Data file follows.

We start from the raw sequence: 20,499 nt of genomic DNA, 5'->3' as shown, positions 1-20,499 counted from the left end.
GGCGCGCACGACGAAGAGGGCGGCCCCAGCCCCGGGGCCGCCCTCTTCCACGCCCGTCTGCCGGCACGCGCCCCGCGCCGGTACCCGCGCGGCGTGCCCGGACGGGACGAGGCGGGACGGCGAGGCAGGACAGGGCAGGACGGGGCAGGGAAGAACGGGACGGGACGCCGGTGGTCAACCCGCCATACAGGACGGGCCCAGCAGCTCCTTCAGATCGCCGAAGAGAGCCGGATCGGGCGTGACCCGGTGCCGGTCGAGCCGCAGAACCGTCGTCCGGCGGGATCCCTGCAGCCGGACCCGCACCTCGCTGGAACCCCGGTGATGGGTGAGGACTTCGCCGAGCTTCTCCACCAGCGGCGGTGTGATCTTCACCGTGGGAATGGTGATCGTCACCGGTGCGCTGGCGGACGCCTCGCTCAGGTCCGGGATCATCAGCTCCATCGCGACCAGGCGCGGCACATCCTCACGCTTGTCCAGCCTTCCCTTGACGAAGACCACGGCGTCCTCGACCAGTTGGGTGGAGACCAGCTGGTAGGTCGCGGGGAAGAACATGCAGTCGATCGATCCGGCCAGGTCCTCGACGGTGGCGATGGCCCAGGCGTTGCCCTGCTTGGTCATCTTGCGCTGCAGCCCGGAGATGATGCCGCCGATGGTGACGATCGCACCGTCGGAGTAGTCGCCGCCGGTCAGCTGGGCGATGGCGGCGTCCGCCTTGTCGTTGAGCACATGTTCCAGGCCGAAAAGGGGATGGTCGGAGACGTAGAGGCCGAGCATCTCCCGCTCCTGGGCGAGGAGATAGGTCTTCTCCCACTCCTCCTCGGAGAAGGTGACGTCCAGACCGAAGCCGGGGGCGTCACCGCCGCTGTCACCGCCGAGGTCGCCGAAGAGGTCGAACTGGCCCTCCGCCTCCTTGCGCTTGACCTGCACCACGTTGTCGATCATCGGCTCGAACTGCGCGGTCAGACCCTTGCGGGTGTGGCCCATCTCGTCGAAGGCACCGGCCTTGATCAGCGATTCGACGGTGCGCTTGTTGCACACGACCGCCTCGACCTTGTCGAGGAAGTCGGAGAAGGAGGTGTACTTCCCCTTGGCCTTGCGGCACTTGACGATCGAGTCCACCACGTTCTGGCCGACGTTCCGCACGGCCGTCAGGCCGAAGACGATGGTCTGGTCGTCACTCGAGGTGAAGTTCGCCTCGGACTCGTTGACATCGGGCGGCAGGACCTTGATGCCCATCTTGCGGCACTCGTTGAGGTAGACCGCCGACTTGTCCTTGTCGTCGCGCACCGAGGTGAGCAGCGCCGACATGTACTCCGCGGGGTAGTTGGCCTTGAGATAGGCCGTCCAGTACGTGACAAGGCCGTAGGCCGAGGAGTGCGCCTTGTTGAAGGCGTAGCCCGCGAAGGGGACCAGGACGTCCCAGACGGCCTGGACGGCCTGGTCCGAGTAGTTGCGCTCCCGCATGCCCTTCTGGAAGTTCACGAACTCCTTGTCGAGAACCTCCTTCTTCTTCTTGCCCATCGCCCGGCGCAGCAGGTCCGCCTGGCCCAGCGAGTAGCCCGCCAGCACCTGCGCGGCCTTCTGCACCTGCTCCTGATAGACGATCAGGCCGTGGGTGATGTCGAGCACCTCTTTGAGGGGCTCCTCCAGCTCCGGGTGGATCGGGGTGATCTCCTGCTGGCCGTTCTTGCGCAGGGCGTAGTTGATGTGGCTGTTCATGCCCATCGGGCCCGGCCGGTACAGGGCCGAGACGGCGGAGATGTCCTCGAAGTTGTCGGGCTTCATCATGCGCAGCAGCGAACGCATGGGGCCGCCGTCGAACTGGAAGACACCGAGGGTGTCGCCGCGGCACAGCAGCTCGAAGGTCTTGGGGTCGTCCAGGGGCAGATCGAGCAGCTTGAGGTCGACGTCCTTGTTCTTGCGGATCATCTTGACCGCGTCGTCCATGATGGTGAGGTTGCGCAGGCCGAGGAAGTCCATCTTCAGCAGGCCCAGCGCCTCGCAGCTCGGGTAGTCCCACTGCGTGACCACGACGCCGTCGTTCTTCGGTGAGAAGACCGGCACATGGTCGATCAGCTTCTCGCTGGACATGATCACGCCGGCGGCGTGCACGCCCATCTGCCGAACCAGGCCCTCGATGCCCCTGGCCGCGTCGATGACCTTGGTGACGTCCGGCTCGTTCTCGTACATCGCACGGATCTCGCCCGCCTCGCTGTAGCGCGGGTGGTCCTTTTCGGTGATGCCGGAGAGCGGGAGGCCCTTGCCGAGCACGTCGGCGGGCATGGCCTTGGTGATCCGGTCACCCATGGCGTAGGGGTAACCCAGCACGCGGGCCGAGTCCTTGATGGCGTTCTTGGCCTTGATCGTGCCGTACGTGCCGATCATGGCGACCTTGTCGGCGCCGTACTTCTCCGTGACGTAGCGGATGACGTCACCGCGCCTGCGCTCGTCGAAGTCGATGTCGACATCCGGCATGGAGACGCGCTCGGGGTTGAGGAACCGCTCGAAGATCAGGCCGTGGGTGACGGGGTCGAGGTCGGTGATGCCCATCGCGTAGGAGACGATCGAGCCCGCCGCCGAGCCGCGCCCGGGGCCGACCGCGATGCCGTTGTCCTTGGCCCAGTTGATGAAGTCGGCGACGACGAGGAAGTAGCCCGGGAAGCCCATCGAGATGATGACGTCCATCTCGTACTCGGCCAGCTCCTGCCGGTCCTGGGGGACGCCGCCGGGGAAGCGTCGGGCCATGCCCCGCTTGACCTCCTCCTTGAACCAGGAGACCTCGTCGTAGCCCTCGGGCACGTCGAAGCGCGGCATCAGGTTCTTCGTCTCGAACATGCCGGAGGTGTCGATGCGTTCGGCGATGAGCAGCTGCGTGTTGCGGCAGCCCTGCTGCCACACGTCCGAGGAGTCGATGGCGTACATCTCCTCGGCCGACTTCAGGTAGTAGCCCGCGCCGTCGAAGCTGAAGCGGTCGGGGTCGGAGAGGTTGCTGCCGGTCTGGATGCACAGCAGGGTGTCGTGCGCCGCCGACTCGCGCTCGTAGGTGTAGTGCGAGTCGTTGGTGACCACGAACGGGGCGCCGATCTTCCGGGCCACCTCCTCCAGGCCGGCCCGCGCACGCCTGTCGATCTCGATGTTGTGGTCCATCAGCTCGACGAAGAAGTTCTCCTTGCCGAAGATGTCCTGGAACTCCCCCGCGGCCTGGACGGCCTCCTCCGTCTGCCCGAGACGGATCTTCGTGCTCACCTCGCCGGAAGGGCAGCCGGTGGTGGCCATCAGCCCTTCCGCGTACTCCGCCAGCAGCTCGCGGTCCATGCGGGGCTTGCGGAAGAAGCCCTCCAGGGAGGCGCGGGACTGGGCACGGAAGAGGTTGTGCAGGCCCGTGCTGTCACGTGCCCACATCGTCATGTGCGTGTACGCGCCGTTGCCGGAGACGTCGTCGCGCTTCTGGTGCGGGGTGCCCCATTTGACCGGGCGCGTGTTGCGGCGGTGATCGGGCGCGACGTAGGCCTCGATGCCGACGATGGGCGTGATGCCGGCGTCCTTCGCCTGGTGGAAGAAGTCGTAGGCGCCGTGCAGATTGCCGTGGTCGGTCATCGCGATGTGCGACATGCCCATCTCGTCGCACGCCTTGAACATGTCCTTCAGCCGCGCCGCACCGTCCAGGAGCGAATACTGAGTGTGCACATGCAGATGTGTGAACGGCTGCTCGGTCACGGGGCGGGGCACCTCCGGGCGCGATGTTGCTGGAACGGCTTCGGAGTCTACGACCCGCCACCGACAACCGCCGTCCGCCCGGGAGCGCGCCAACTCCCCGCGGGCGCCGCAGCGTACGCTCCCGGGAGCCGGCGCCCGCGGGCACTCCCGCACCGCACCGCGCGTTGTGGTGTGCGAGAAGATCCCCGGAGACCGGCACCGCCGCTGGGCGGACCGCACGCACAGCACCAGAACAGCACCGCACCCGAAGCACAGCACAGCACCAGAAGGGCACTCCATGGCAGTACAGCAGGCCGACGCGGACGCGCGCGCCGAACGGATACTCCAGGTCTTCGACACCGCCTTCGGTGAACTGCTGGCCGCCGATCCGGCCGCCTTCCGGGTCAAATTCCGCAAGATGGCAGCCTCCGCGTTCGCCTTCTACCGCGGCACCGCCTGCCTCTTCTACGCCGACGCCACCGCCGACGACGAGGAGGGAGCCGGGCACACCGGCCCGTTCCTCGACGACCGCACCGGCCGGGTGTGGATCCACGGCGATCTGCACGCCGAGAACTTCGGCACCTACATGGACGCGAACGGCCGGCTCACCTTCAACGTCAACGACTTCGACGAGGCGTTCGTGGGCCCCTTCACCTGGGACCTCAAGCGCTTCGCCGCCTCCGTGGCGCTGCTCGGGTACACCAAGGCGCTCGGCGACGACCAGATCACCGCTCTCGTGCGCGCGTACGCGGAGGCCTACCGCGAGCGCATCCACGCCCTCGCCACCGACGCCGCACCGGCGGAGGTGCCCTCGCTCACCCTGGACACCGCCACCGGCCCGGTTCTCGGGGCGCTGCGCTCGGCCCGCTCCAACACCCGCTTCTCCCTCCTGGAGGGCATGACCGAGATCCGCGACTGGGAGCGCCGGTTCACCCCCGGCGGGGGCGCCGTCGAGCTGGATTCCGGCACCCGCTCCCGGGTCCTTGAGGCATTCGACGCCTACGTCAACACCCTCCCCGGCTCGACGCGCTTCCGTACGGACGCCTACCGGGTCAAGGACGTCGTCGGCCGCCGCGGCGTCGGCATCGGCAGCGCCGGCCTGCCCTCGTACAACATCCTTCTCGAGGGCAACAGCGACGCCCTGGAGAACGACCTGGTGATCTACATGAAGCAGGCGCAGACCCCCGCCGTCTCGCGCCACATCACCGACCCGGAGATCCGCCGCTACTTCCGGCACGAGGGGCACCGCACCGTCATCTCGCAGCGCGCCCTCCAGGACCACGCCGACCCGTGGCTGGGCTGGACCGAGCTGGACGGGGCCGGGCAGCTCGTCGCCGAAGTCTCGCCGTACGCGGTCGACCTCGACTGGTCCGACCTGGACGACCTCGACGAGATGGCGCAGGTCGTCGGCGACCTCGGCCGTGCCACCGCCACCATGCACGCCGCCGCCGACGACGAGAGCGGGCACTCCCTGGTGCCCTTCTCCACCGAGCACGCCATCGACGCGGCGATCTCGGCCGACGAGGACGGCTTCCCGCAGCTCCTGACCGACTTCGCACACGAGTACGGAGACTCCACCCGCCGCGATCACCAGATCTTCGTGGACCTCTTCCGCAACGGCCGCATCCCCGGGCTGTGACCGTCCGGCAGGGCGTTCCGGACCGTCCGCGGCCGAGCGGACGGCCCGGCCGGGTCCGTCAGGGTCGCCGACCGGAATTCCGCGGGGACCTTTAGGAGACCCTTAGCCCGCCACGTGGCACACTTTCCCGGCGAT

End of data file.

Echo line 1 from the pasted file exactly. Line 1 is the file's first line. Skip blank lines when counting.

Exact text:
We start from the raw sequence: 20,499 nt of genomic DNA, 5'->3' as shown, positions 1-20,499 counted from the left end.